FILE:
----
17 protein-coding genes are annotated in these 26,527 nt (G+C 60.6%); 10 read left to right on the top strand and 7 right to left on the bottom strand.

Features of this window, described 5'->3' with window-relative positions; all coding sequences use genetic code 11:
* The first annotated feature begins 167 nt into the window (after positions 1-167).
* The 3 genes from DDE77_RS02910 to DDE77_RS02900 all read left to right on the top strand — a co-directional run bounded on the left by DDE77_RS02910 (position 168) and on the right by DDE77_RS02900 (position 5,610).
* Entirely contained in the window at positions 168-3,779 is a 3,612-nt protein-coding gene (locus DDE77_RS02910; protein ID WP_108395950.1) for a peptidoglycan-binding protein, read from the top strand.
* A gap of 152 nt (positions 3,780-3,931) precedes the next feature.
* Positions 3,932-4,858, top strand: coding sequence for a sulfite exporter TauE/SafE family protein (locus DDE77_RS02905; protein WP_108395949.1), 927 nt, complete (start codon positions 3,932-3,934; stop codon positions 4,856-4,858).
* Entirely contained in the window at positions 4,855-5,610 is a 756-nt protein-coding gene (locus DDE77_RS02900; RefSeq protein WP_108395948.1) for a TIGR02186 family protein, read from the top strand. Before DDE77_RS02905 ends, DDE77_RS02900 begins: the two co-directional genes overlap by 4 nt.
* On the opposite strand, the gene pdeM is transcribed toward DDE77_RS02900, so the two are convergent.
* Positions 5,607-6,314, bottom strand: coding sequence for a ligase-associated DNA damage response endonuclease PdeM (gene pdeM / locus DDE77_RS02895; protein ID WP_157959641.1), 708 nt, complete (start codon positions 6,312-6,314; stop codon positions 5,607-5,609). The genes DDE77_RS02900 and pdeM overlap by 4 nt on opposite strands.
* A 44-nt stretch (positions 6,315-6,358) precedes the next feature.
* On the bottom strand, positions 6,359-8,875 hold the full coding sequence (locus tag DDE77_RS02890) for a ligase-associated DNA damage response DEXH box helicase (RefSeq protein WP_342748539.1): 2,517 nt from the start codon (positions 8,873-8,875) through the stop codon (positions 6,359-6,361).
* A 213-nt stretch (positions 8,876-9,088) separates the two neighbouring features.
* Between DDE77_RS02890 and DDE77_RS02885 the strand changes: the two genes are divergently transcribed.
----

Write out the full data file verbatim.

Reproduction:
17 protein-coding genes are annotated in these 26,527 nt (G+C 60.6%); 10 read left to right on the top strand and 7 right to left on the bottom strand.

Features of this window, described 5'->3' with window-relative positions; all coding sequences use genetic code 11:
* The first annotated feature begins 167 nt into the window (after positions 1-167).
* The 3 genes from DDE77_RS02910 to DDE77_RS02900 all read left to right on the top strand — a co-directional run bounded on the left by DDE77_RS02910 (position 168) and on the right by DDE77_RS02900 (position 5,610).
* Entirely contained in the window at positions 168-3,779 is a 3,612-nt protein-coding gene (locus DDE77_RS02910; protein ID WP_108395950.1) for a peptidoglycan-binding protein, read from the top strand.
* A gap of 152 nt (positions 3,780-3,931) precedes the next feature.
* Positions 3,932-4,858, top strand: coding sequence for a sulfite exporter TauE/SafE family protein (locus DDE77_RS02905; protein WP_108395949.1), 927 nt, complete (start codon positions 3,932-3,934; stop codon positions 4,856-4,858).
* Entirely contained in the window at positions 4,855-5,610 is a 756-nt protein-coding gene (locus DDE77_RS02900; RefSeq protein WP_108395948.1) for a TIGR02186 family protein, read from the top strand. Before DDE77_RS02905 ends, DDE77_RS02900 begins: the two co-directional genes overlap by 4 nt.
* On the opposite strand, the gene pdeM is transcribed toward DDE77_RS02900, so the two are convergent.
* Positions 5,607-6,314, bottom strand: coding sequence for a ligase-associated DNA damage response endonuclease PdeM (gene pdeM / locus DDE77_RS02895; protein ID WP_157959641.1), 708 nt, complete (start codon positions 6,312-6,314; stop codon positions 5,607-5,609). The genes DDE77_RS02900 and pdeM overlap by 4 nt on opposite strands.
* A 44-nt stretch (positions 6,315-6,358) precedes the next feature.
* On the bottom strand, positions 6,359-8,875 hold the full coding sequence (locus tag DDE77_RS02890) for a ligase-associated DNA damage response DEXH box helicase (RefSeq protein WP_342748539.1): 2,517 nt from the start codon (positions 8,873-8,875) through the stop codon (positions 6,359-6,361).
* A 213-nt stretch (positions 8,876-9,088) separates the two neighbouring features.
* Between DDE77_RS02890 and DDE77_RS02885 the strand changes: the two genes are divergently transcribed.